The alternative sources of supply of products and services traded in the affected markets and their substitutes.
The supply and demand for all relevant products and services.
Any barriers to entry to the affected markets.
The interests of intermediate and final consumers.
Once the Commission decides to carry out a full investigation, it can negotiate with the parties in relation to possible remedial commitments that might address the Commission's competition concerns. The Commission may suggest possible remedies and the parties can also propose specific commitments. There is no time limit for the proposal of remedies by the parties. The Commission considers both structural and behavioural commitments. There are no prescribed statutory requirements on the filing of reports to the Commission for the purposes of monitoring compliance with remedies, although the Commission can impose certain reporting requirements on an ad hoc basis.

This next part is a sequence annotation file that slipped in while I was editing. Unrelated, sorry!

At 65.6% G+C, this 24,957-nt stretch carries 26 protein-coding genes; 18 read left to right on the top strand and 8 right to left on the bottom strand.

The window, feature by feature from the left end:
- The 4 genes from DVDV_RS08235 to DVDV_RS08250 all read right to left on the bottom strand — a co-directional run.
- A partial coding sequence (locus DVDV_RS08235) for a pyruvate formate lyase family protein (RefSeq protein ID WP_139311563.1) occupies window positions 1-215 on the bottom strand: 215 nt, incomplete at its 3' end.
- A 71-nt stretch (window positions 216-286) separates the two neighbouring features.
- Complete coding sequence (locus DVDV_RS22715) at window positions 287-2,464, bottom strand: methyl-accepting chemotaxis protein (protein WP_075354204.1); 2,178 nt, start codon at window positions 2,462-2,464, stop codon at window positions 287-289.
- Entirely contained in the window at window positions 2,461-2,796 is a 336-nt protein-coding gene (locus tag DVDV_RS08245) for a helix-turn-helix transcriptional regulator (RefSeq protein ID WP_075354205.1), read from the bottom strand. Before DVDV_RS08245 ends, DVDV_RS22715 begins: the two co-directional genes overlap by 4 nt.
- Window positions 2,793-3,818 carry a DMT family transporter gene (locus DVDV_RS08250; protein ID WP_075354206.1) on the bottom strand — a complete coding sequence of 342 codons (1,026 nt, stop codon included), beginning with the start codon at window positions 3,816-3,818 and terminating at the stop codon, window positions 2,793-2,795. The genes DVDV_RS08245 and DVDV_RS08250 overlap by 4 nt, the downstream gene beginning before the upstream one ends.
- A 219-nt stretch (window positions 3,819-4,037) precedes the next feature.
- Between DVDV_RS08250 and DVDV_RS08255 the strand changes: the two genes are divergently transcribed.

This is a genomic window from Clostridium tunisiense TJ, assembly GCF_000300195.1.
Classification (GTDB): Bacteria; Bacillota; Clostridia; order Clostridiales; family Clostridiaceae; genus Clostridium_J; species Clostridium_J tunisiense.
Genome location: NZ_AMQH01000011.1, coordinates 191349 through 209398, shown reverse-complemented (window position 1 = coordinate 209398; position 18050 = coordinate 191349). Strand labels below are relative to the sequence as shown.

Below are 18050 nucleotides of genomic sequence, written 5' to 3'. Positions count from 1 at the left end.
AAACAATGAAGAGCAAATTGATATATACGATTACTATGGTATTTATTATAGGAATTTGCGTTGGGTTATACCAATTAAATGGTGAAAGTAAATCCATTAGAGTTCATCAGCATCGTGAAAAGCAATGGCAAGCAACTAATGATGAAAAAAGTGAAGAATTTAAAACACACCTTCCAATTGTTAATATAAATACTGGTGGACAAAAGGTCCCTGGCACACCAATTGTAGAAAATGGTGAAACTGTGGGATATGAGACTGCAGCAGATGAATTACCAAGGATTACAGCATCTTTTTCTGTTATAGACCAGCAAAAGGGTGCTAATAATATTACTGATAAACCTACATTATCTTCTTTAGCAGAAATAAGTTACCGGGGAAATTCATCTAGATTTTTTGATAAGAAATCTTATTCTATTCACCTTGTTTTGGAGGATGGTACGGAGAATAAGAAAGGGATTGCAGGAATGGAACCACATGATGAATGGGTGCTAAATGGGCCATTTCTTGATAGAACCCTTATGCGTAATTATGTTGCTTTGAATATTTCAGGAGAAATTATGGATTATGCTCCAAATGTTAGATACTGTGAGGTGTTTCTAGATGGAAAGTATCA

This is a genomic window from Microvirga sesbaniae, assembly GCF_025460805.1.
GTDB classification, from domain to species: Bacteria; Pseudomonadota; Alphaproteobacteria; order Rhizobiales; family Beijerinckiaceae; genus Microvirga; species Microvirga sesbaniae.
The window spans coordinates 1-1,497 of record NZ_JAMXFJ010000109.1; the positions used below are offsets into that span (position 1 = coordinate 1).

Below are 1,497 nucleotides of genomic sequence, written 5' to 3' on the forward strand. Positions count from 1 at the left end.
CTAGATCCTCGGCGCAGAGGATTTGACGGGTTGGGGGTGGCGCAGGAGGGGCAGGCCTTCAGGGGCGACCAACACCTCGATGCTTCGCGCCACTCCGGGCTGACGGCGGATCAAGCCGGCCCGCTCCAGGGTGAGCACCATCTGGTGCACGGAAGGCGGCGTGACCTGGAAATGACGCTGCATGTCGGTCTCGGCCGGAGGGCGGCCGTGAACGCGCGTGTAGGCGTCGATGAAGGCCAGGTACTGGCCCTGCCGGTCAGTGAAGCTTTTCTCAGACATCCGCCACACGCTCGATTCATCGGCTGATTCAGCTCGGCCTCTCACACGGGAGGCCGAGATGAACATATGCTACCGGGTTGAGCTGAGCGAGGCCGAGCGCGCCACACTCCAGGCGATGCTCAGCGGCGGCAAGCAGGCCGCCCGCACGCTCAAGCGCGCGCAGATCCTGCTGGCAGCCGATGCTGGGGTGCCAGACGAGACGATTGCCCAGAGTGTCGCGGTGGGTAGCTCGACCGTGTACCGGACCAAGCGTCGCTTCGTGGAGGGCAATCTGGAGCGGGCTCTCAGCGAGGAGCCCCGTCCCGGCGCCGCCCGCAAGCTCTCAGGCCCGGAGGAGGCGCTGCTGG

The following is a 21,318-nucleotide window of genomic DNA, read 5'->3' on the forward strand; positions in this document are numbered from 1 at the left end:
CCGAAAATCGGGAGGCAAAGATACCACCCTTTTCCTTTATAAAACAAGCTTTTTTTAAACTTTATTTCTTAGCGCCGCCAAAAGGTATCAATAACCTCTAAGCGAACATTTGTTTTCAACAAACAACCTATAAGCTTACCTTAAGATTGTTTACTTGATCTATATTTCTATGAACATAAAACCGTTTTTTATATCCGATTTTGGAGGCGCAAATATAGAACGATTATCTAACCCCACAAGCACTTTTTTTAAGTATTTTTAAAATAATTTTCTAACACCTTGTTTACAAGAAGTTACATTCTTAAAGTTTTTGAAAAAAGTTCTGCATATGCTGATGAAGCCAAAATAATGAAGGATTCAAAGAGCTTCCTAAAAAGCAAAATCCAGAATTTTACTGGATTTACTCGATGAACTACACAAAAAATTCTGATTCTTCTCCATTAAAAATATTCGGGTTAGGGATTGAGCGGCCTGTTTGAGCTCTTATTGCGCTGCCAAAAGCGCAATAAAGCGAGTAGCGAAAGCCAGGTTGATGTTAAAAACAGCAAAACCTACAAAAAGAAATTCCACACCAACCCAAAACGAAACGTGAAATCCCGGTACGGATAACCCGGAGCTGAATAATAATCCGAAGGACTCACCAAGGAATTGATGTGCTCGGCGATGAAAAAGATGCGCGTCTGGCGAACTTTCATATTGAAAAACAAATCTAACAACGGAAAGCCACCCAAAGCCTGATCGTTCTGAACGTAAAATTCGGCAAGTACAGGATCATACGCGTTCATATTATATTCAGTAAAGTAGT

In the following cases, the penalties are administrative in nature, although procedurally they are collected by the Commission as fines imposed by a court in the exercise of its criminal jurisdiction. For all fines, the Commission can penalise, depending on the circumstances:
The participants in the concentration.
Any natural person in breach of the Concentrations Law.
The Commission can impose a fine of up to EUR85,430.07 for failure to notify correctly plus up to EUR8,543.01 for each day the infringement continues.
Where a concentration is partially or completely put into effect in breach of the Concentrations Law, the Commission can impose a fine of up to 10% of the total turnover of the participants in the financial year immediately preceding the concentration, plus up to EUR8,543.01 for each day the infringement continues.
The Commission can impose fines for: